said he was going to argue this from the point of view of those who supported denominational schools. The great fact lying before those interested in denominational schools seemed to be that, unless this Bill was a sound one, denominational schools would go. If the people were trusted in regard to this matter sufficient teachers would be appointed able to give denominational teaching in denominational schools, and the Bill would work more smoothly than by this attempt to get all the teachers appointed by the managers, in order to safeguard the interests of those who desired to retain the denominational schools. On those grounds he appealed to the Government to consider the wisdom of the course they seemed inclined to adopt. In regard to his argument, he admitted at once that they must put the Roman Catholics on one side. This Bill was not promoted for the sake of the Roman Catholics, because five-sixths of the denominational schools in England were Church of England schools, and but for those schools this Bill would not have been introduced. He had always maintained that the Roman Catholic case was a separate one, for they attached more importance to a denominational atmosphere; they had made untold sacrifices for their schools, which generally existed in large centres of population where there were considerable numbers of Catholics, and consequently they were entitled to separate treatment. Neither side of the House would listen to separate treatment, however, and some other must be found. He thought if they left this question to the localities to deal with, it would be dealt with by them in a spirit of fairness. They had done it, and were doing it, in the evening schools, held in denominational schools. Every wise School Board had treated these evening schools on the basis, of appointing teachers satisfactory to the denomination, and no complaint or difficulty arose. He believed in that way, if a locality were trusted, Roman Catholics would not suffer the hardships they were afraid they would suffer under a more complete system of popular control than this Bill gave. He appealed to the Government in this way. Was this Bill fair to the country at large, and, above all, to Nonconformists? Had the country at large the chance of getting the best men for teachers or not under this system? Again, he appealed on the question whether it was necessary to have teachers all of one denomination for the denominational schools. Finally, he appealed to the Government on the question of whether, under the Bill which had caused so much irritation and annoyance, the system could last which the Government were now attempting to inaugurate. He need not worry about the question of fairness. Out of 20,000 schools in this country, some 12,000 were Church of England schools. Practically, what the Government said by the managers appointing teachers was this, that in all these 12,000 schools all the teachers must be members of the Church of England. That was, in three-fifths of the schools of the country they must have members of the Church of England, and only members of that denomination. In regard to the other two-fifths, the members of the Church of England had an equal chance. In the past they had a better chance because of their excellent training colleges. Supposing the population was divided almost equally between Churchmen and Nonconformists, they would take four-fifths of Churchmen as teachers, and one-fifth from the rest of the country. That was not fair, and no; man could say so. Were they going to get the best men? They could not get the best men if they restricted the choice in this way. On the question of whether teachers should be all of the denomination, he would remind the House that the real difference between the teaching given in most of the Church schools and the batter system of the Cowpor-Temple teaching under our better board schools, was infinitesimal. If they could get at the average doctrinal teaching the parent would like given to the average child, ho believed that the difference between the teaching in the Church schools and that given in the schools of the London, Manchester, and Oldham School Boards—which he happened to know something about—would be found merely infinitesimal. From the point of view of those who were Christians—other than Roman Catholics—in this country, they were, to a large extent, fighting about a mere shadow. In Protestant England they did not need this special denominational atmosphere. It was not fair, in the first place, in a single school district. In such a district, with a Nonconformist majority, what became of the inalienable right of the parent to have doctrinal teaching according to his view? What was wanted was not so much denominational teachers, but the best teachers they could get—true, honest men and women, with, impossible, the fear and love of God in their hearts. They wanted to make the children as good as possible, and for that purpose they ought to have religious teachers, but it was of infinitesimal importance that they should all be Church of England teachers even in denominational schools. This was a national scheme, and ought to be treated from a national point of view. They had no right, as a nation, to settle a scheme which must to a large extent be a scheme of proselytisation, although he admitted it was not meant to be anything of the kind. There were something like 365 sects in this country, and to carry out the claims for a denominational atmosphere in the school to its logical result each sect would require its own school. No such scheme as that could be national, it was not under any such scheme that the best men the country had produced had grown up. He asked whether there was any possibility that the system which the Government was going to inaugurate could last. He had no right to expect that his voice should have any effect, but he begged the Government to consider more carefully the wisdom of the course they were taking. He was perfectly certain that even in the interests of those schools which they desired to support this Bill was bound to break down, and with it would go the system they were trying so laboriously to set up.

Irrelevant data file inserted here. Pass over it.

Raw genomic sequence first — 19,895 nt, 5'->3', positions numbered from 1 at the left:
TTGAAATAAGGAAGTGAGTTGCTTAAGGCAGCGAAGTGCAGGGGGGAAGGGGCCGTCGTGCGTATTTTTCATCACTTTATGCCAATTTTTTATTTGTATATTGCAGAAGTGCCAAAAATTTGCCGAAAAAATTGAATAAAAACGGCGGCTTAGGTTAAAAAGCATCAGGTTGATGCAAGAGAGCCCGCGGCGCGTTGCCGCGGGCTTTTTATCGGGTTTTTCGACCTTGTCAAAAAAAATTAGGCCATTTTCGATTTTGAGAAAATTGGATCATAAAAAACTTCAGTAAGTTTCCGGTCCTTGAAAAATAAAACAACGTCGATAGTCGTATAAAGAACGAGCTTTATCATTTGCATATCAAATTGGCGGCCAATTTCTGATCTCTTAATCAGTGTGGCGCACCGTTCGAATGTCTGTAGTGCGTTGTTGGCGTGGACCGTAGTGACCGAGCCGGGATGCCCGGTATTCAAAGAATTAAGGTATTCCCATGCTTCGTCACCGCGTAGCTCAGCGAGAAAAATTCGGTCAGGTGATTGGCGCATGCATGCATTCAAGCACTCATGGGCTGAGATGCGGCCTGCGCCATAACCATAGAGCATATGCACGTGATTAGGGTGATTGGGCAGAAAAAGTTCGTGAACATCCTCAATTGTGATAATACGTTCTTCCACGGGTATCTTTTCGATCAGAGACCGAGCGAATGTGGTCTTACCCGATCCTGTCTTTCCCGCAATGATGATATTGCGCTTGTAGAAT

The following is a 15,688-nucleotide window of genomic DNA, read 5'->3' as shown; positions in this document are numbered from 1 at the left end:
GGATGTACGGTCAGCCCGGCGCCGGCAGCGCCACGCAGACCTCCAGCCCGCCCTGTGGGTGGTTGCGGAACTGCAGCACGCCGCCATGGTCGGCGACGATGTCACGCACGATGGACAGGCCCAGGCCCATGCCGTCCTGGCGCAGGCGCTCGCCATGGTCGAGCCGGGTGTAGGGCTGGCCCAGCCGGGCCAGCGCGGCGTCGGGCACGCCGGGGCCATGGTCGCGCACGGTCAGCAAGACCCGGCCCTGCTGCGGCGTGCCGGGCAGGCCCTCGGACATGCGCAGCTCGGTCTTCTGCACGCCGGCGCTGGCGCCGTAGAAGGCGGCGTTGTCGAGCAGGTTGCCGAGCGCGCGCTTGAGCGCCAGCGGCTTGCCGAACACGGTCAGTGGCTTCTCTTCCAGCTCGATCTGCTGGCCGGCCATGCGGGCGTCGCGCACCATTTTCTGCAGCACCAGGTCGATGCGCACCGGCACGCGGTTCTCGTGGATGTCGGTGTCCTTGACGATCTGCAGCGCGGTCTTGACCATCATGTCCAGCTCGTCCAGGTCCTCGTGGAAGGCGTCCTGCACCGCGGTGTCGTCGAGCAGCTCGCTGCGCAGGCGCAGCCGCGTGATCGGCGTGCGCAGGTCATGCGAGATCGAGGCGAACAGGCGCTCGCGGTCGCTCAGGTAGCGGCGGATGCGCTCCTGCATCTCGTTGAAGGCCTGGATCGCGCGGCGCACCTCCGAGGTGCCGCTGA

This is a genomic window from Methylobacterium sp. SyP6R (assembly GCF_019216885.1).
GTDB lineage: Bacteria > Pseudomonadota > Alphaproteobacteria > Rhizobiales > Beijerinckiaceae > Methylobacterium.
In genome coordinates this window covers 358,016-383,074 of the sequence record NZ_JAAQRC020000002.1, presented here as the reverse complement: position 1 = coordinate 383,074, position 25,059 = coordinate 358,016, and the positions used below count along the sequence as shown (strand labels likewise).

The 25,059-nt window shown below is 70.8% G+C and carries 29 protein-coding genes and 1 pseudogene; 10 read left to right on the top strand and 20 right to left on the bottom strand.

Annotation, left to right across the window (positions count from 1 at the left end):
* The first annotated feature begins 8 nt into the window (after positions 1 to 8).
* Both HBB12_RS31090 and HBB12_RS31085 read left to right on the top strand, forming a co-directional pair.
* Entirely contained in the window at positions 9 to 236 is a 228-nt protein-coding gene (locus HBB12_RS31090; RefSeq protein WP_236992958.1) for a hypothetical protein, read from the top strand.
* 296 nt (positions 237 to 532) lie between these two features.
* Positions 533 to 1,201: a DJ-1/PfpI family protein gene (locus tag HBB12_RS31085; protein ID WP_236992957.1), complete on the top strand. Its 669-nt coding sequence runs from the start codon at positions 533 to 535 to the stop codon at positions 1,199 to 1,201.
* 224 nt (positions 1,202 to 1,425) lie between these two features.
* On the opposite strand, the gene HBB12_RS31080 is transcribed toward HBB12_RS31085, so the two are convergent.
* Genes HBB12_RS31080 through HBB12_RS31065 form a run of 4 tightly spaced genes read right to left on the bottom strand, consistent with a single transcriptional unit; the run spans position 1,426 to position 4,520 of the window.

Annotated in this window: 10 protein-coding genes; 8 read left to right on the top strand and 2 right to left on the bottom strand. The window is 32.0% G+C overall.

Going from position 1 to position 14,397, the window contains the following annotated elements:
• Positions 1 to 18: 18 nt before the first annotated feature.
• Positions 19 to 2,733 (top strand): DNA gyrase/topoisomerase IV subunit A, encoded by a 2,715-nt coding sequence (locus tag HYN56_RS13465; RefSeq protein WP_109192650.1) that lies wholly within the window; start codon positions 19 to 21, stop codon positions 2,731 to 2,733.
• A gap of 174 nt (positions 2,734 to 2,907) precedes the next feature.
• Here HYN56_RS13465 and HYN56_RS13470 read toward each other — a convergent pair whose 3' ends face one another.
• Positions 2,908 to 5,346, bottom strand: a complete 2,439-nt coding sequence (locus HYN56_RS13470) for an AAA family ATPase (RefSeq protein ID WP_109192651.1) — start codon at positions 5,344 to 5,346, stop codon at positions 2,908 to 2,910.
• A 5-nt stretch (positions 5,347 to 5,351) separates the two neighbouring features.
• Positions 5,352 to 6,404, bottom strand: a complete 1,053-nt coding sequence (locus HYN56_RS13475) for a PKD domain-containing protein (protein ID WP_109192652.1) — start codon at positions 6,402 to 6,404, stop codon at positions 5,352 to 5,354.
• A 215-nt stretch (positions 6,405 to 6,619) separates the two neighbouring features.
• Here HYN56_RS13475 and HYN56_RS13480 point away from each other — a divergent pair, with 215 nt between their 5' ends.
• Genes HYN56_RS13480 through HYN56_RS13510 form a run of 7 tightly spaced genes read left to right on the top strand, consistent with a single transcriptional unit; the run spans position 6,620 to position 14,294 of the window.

(3.43.) MR. MIDDLEMORE (Birmingham, N.)